Call me suaku (mountain turtle who doesn’t know much about the outside world) but I’ve never been to Red Star dim sum before. located at Chin Swee Road, it’s been around for years and many of my friends grew up eating dim sum here. I’ve heard loads about it but never been there, perhaps because while I eat it, I won’t go out of my way to eat dim sum. We decided to head here after a night out at Zouk’s halloween, in keeping with our new annual tradition of eating heavily after a night of partying.
Red Star is a Chinese restaurant that looked right out of the 80s, with tables covered with old table cloth and chairs with PVC covering and the metal rims around it. As it was Sunday lunch, the place was packed with dim summers and we had to queue for about 20 minutes before we got a table.
The lovely part of this restaurant is that they serve dim sum the traditional way; women in their trolleys laden with baskets of dim sum. They will swing by your area and call out what they have to offer and it’s really up to you to pick and choose. We were very lucky because despite our table being right in the far end corner, the trolley ladies pushed their carts right up to us and within minutes, our entire table was filled with food.
“do you want dumplings????” she called out, and with all 5 heads nodding unanimously, she placed a plate on our table. right after her came the siew mai & har kow trolley, the staple of ANY dim sum meal. that was quickly followed by the deep fried fritters of all shapes and meat types, then the braised meats and chicken feets.
SO MUCH FOOD!
Chicken feet. I was the only one at the table who had this. Everyone had their favourites. Tricia had her beadcurd roll, Bryan had his dumplings, Germain had her fried wonton. Eugene liked everything on the table.
siew mai. my least favourite dim sum. I never touch this thing.
Watching the trolley ladies, I wondered outloud if they ever felt rejected if someone tells them, sorry no to whatever they have on their trolleys. Tricia said they didn’t work on commission, else it’d be really unfair if the trolley with the most popular items gets cleared out rather quickly, as compared to the trolley of weird shit like deep fried crab claw or sesame ball (something I don’t like either). But I always feel bad when a nice old lady pushes her trolley up to us and we say no, as if we were rejecting her rather than her trolley of unpopular dim sum.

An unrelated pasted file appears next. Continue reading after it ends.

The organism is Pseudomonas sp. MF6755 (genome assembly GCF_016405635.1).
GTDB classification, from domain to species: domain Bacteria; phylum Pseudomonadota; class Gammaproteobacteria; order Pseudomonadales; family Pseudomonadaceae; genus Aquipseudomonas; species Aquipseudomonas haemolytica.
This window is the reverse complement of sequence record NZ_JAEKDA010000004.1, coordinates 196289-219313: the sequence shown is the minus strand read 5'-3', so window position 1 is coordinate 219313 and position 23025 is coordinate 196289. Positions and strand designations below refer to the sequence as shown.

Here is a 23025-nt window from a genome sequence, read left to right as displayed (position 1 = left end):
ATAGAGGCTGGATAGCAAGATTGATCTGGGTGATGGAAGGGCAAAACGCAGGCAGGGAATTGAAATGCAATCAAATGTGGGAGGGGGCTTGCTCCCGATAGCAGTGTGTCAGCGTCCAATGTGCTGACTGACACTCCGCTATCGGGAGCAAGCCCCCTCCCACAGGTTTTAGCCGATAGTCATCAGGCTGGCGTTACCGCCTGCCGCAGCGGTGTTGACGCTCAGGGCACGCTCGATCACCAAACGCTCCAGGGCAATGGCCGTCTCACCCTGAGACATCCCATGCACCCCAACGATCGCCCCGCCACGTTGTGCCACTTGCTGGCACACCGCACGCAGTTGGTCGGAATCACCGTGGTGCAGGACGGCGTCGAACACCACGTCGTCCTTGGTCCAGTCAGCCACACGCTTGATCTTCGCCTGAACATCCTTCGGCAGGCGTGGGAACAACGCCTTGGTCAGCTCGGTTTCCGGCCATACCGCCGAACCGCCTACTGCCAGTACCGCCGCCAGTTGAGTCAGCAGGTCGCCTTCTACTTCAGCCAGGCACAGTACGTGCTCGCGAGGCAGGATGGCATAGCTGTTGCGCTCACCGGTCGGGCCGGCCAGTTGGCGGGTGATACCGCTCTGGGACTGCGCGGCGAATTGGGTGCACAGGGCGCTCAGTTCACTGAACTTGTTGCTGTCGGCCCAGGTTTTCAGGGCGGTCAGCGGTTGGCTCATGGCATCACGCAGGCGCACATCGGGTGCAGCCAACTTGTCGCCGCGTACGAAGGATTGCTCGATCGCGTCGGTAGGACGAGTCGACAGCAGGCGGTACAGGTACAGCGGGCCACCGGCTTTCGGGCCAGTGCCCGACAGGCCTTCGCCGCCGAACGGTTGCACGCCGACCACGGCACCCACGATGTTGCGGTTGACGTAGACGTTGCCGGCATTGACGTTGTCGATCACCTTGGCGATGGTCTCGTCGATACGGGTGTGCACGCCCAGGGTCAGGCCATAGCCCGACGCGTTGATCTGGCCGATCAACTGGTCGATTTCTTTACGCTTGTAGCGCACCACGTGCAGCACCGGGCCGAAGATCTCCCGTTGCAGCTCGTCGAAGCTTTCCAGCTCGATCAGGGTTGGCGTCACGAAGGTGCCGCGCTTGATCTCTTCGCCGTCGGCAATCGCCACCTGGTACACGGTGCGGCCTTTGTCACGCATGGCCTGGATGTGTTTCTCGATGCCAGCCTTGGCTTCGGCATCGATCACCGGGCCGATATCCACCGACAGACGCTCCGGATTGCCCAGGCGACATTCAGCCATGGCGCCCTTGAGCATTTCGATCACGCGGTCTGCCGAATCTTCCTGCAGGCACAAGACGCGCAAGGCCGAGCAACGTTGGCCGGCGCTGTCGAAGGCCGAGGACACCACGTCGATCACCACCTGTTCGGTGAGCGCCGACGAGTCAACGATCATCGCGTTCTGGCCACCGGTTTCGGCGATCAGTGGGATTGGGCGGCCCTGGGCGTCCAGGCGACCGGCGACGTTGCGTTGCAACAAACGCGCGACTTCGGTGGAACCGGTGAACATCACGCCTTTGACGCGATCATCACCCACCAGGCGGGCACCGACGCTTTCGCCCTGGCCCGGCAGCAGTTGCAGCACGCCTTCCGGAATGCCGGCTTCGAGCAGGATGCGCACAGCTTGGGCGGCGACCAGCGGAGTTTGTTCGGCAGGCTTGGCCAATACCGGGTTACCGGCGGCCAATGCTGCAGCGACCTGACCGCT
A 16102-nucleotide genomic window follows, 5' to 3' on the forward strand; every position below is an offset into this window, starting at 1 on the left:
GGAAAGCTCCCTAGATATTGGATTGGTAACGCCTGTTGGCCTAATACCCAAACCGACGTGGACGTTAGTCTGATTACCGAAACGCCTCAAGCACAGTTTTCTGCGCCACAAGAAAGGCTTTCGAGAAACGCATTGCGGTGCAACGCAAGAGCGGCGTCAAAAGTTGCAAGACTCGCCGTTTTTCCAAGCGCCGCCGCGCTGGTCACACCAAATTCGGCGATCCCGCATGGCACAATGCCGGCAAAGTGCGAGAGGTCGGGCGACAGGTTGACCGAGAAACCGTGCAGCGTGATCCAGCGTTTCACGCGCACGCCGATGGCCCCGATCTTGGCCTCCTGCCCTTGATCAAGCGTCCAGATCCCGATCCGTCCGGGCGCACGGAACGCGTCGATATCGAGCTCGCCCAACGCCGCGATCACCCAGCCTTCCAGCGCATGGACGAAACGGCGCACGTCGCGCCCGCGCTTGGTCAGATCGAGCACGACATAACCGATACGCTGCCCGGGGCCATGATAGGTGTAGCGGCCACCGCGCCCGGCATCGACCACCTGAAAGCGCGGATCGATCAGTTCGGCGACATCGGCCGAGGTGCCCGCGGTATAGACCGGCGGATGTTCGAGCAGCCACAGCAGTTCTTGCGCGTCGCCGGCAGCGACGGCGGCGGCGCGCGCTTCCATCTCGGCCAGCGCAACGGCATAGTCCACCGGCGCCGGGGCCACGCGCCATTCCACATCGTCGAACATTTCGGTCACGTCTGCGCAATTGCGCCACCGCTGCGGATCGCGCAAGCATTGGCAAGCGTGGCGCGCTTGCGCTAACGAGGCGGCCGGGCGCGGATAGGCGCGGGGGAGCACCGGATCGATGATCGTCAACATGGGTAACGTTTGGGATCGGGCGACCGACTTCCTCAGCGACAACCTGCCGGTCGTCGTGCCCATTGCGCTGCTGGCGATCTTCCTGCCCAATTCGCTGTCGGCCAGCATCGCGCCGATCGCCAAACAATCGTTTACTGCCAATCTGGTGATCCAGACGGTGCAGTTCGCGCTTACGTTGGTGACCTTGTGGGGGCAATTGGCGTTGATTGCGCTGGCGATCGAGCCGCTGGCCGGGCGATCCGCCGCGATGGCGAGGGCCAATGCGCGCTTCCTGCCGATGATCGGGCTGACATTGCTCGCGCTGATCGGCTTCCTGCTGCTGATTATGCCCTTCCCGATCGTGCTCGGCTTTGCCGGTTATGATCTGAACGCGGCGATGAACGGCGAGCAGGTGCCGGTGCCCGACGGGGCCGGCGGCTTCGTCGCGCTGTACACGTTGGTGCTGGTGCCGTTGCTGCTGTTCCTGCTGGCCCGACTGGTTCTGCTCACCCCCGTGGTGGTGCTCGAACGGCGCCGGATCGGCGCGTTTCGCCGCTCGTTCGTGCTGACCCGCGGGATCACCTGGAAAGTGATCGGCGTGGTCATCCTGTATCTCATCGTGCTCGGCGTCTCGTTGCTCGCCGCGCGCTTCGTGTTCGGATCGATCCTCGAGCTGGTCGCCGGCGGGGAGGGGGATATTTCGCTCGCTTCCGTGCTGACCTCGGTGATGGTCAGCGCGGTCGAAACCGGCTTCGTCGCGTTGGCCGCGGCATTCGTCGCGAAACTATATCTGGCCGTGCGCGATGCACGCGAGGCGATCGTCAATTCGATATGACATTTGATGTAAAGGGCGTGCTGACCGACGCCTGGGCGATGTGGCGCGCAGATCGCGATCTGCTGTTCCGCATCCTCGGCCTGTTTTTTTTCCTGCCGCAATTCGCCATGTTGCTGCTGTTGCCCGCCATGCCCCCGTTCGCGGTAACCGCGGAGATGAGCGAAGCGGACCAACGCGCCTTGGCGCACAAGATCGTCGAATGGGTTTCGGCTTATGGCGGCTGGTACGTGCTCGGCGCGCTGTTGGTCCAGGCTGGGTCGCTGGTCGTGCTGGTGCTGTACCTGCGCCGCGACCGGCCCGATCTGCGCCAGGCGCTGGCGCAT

Red Star is famous because it’s been around forever. It is said that it doesn’t serve the BEST dim sum but I thought the standard was pretty good for an afternoon lunch. I was also waiting for one of the trolley ladies to snap at us as apparently they were known to be rather rude to customers coz they simply don’t care. But we had a really pleasant experience and everyone was courteous to us. Perhaps Singaporeans have turned soft over the past 20 years or so that Red Star has been around.
I would come back here again if I ever have a craving for dim sum. They serve good ol’ simple dim sum, unlike some of the fancy schmancy stuff I’ve been forced to swallow at other fine dining dim sum restaurants.
If you are going to Red Star, do try bo luo bao. it’s a pineapple tart like orangey pastry filled with custard. According to Tricia it’s not the best (i.e. Hong Kong bo luo baos) but I enjoyed it immensely. Kinda wished I’d ordered some to go.